Multifamily still delivers as investors avoid rent control

Average national rent after discounts up 44 percent since 2010

New York /
Jan.January 23, 2020 12:00 PM
Harbor Group International's Jordan Slone and Kushner Companies's Charlie Kushner  (Credit: Sasha Maslov, Harbor Group)

Harbor Group International’s Jordan Slone and Kushner Companies’s Charlie Kushner  (Credit: Sasha Maslov, Harbor Group)

Investors are still paying top dollar for multifamily assets — if they are outside of the reach of rent control.

Across the country, investors paid more on average per apartment in the third quarter of 2019 than they did in 2018 — $158,296 per door, up from $151,766 in 2018 and $106,074 in 2012, according to an analysis by Marcus & Millichap, the Wall Street Journal reported.

But investors are avoiding areas that are subject to rent control or in danger of getting it.

Kushner Companies and Harbor Group International both made sizable multifamily investments last month.

In New Jersey, Kushner struck a deal to purchase a 1,058-unit rental apartment portfolio for $266.5 million, where six of the seven buildings are not covered by New Jersey’s version of “good cause” eviction. Harbor Group purchased 13,243 apartment units valued at $1.85 billion in eight southern and mountain-region states.

The two companies intend to make a profit by raising rents — a strategy that has come under fire from tenants’ rights advocates and progressive politicians. The average national rent after discounts has gone up 44 percent since 2010 to $1,426 in the fourth quarter of 2019.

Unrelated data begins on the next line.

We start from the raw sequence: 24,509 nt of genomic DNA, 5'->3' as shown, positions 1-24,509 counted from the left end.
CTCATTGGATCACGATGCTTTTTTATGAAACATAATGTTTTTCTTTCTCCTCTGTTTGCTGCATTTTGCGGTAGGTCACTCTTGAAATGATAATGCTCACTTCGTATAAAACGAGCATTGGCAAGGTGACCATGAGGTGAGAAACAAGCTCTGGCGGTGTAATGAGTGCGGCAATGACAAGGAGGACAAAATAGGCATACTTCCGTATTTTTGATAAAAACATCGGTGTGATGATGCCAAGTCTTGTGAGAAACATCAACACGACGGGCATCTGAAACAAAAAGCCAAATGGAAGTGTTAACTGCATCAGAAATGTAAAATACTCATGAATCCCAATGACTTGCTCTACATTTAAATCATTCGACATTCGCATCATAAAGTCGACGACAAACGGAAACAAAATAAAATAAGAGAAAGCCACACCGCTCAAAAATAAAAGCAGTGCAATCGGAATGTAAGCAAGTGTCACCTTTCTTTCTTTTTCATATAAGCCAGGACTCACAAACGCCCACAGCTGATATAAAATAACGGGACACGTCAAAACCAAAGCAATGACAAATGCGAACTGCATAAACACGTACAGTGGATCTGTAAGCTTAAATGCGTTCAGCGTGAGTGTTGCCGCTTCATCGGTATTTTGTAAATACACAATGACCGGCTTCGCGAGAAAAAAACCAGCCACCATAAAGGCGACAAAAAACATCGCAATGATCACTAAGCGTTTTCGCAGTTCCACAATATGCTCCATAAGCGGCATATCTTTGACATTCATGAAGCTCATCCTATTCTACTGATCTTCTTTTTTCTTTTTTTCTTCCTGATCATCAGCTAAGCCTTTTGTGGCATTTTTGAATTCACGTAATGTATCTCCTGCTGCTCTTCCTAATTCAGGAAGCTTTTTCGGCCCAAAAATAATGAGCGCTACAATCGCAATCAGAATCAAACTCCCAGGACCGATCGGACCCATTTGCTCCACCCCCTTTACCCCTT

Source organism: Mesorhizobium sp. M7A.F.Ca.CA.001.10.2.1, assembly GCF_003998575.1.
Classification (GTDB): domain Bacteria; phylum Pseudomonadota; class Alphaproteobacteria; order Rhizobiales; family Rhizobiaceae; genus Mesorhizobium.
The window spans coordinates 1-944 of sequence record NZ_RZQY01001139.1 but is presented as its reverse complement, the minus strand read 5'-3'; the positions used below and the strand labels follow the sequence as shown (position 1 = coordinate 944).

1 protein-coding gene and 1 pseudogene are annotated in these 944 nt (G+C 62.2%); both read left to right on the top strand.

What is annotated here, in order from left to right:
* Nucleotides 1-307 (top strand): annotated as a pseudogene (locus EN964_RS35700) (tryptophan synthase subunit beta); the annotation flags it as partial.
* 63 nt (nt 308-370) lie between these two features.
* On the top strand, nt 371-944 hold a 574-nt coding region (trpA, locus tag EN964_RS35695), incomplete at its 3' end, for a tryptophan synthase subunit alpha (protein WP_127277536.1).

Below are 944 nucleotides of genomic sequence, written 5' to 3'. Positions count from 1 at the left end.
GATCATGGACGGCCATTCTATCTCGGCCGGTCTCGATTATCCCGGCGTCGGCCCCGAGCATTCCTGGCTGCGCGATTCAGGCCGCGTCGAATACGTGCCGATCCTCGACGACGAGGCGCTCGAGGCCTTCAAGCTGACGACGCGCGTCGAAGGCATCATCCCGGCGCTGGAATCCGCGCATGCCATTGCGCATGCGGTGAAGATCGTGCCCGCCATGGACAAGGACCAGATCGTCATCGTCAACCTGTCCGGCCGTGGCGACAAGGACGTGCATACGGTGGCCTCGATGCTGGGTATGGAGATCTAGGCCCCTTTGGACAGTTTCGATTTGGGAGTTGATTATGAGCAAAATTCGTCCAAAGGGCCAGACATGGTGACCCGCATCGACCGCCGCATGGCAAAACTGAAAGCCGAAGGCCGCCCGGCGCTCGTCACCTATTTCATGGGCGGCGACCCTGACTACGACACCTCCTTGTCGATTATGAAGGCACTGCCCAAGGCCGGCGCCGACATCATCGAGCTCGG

Investors anticipate rent increases will continue to exceed inflation because of low housing production. Housing starts for rental apartments and single-family homes were at a seasonally adjusted annual rate of 1.61 million in December 2019, compared with 2.07 million in 2005.

Since 2012, about 9.8 million households have been formed while just 5.9 million single-family homes were constructed, according to listings website Realtor.com. The site found it could take five years to fill the void of 3.8 million homes. But last year single-family home construction starts per 1,000 households rose to 7.3. In 2012 the rate was 4.6. [WSJ] — Georgia Kromrei


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